“Unionism needs to get real and stop with the selling of nonsense to its electorate for petty political pointscoring.”

    And yet here we have a prima facie case of the Sinn Féin leadership not simply selling mistruths, selling misdirections to “the people of Northern Ireland”, nor simply to “its electorate”, but to their own party members and activists.

    And you want to complain about “unionism”?

    *shakes head*

  • DC

    Halfway houses Pete aren’t meant for permanent stays. What’s coming is coming.

    Perhaps that’s the problem with Unionism with the capital U well at least Unionism that currently is. It’s always chasing back, two steps back and one forward. Before you know it, it’s all too late. You need only look at the drop in votes between those that came out and voted Yes for the GFA and didn’t reappear for the new Assembly elections, somewhere between 60-100,000 voters. Says it all, apathy is rife due to Unionism being riven with foolish infighting that has never stopped the inevitable because the arguments were without an appropriate basis.

    My point is that Unionism always fumbled around over the inevitable, using ethno-religious ways and means but in the end such a strategy fails and we are left having to come to terms with it at some point. It’s called frittering it away so that time can heal the blisters of the old Prod-biased rhetoric, while it away, while it away let’s play let’s forget what was once said and done in the past under DUP leadership.

    The basis for non-progression of P&J;powers was said to be down to no confidence from within Unionism. Now, given that the DUP-SF work the Executive together, do you really believe people take that as a sufficient reason? Unionism throughout the last 35 years has found itself backtracking now do you think that really instills voter confidence. That’s why it ought to get real as it has lost so much face to the point that it’s better staying at home smirking from the armchair saying ‘told ya so’.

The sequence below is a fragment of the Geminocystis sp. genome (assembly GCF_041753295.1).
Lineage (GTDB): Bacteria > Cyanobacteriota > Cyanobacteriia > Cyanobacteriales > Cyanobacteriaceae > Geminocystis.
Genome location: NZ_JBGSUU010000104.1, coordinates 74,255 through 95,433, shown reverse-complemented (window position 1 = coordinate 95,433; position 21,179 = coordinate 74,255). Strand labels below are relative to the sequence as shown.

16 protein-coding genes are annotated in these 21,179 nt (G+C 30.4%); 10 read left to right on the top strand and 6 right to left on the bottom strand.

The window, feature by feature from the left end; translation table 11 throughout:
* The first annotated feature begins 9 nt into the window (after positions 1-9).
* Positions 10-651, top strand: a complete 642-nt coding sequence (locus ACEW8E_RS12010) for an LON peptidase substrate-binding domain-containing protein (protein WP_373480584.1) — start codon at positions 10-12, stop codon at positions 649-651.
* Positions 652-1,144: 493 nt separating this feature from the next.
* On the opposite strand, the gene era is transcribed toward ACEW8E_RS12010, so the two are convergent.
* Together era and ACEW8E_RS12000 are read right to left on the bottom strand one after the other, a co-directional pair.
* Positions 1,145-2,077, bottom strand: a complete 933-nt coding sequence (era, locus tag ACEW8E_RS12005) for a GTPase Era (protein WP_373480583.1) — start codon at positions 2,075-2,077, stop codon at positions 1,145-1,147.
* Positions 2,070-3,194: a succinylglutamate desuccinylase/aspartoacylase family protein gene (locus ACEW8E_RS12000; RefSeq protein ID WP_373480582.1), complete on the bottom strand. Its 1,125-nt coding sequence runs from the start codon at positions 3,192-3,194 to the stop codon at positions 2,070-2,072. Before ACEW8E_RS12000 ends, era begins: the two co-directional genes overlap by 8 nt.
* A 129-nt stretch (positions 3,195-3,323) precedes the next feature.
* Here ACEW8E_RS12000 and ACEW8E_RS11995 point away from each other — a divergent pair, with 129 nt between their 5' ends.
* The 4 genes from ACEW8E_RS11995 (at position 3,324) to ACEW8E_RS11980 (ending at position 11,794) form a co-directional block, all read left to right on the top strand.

• Pete Baker

    Which is missing the point, somewhat, of my comment about the Sinn Féin leadership in this particular case, DC.

    Especially when you complain that “It’s just im tired of the people of Northern Ireland being sold mistruths, being sold misdirections..”

  • Driftwood

    So SF signed up to British rule in Northern Ireland. Big deal. They also support the police and 5,000 British Army garrison. MI5 HQ at Palace Barracks, not a peep. And they gave up their weapons, articles 2 and 3 have gone. The Union flag flies over Stormont.
    Maybe time to lay off them?
    Looks like kicking a puppy that rolled over and whelped to stop kicking.
    The biggest cartwheel was not Paisley doting. It was Sinn Fein accepting they are now a British political party, practicing British rule in Northern Ireland.
    And that folks ,is the reality. Lets give SF credit for accepting the inevitable, instead of looking for some Oirish mirage.
    There could be minor cabinet posts for Lord Trimble and Sir Martin McGuiness in a Tory cabinet. Adams could even be Lord Lieutenant. Since he has frig all else to do these days.

  • DC

    In order to implement Pete you need to have a certain timelimit so as to see change happen.

    So in that case, people can judge for themselves what statement has more credence:

    1) Unionism’s ‘no confidence’; or,

    2) Sinn Fein’s ‘working to a May deadline’

    The thing is I imagine SF have been working to that target date but have been met with the veto of ‘no confidence’. That is the problem with inherently different ideologies; Unionism and its list of noes; and, Republicanism with its list of aspirations. Policing powers is written in to happen sometime soon just like the rest of the power-sharing arrangements under devolution that are already up and running with a certain degree of confidence.